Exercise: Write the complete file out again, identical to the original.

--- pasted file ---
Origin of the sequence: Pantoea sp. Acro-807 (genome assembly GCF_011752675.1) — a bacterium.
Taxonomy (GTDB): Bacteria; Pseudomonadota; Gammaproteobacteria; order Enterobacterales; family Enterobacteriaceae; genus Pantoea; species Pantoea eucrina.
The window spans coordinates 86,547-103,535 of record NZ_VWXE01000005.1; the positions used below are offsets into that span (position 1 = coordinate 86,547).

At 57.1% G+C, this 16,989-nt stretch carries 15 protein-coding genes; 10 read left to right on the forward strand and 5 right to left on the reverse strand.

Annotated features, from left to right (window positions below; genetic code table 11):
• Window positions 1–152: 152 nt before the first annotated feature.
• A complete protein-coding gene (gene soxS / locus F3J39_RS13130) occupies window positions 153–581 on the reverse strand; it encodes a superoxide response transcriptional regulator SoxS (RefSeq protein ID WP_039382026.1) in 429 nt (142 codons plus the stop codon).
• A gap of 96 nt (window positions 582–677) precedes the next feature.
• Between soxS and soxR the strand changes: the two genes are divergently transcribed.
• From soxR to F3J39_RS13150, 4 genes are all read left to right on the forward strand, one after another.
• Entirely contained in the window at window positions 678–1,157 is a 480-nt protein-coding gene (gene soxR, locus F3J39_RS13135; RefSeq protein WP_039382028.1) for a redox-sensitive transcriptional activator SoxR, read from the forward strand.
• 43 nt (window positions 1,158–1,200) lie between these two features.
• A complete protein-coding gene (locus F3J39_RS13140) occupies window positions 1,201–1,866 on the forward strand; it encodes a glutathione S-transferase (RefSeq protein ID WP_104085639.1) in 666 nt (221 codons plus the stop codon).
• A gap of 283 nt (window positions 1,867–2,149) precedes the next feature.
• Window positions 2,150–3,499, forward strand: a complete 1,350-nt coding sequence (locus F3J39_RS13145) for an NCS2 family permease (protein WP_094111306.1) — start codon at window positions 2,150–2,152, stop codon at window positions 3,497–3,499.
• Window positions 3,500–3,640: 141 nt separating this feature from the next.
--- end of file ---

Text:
Origin of the sequence: Pantoea sp. Acro-807 (genome assembly GCF_011752675.1) — a bacterium.
Taxonomy (GTDB): Bacteria; Pseudomonadota; Gammaproteobacteria; order Enterobacterales; family Enterobacteriaceae; genus Pantoea; species Pantoea eucrina.
The window spans coordinates 86,547-103,535 of record NZ_VWXE01000005.1; the positions used below are offsets into that span (position 1 = coordinate 86,547).

At 57.1% G+C, this 16,989-nt stretch carries 15 protein-coding genes; 10 read left to right on the forward strand and 5 right to left on the reverse strand.

Annotated features, from left to right (window positions below; genetic code table 11):
• Window positions 1–152: 152 nt before the first annotated feature.
• A complete protein-coding gene (gene soxS / locus F3J39_RS13130) occupies window positions 153–581 on the reverse strand; it encodes a superoxide response transcriptional regulator SoxS (RefSeq protein ID WP_039382026.1) in 429 nt (142 codons plus the stop codon).
• A gap of 96 nt (window positions 582–677) precedes the next feature.
• Between soxS and soxR the strand changes: the two genes are divergently transcribed.
• From soxR to F3J39_RS13150, 4 genes are all read left to right on the forward strand, one after another.
• Entirely contained in the window at window positions 678–1,157 is a 480-nt protein-coding gene (gene soxR, locus F3J39_RS13135; RefSeq protein WP_039382028.1) for a redox-sensitive transcriptional activator SoxR, read from the forward strand.
• 43 nt (window positions 1,158–1,200) lie between these two features.
• A complete protein-coding gene (locus F3J39_RS13140) occupies window positions 1,201–1,866 on the forward strand; it encodes a glutathione S-transferase (RefSeq protein ID WP_104085639.1) in 666 nt (221 codons plus the stop codon).
• A gap of 283 nt (window positions 1,867–2,149) precedes the next feature.
• Window positions 2,150–3,499, forward strand: a complete 1,350-nt coding sequence (locus F3J39_RS13145) for an NCS2 family permease (protein WP_094111306.1) — start codon at window positions 2,150–2,152, stop codon at window positions 3,497–3,499.
• Window positions 3,500–3,640: 141 nt separating this feature from the next.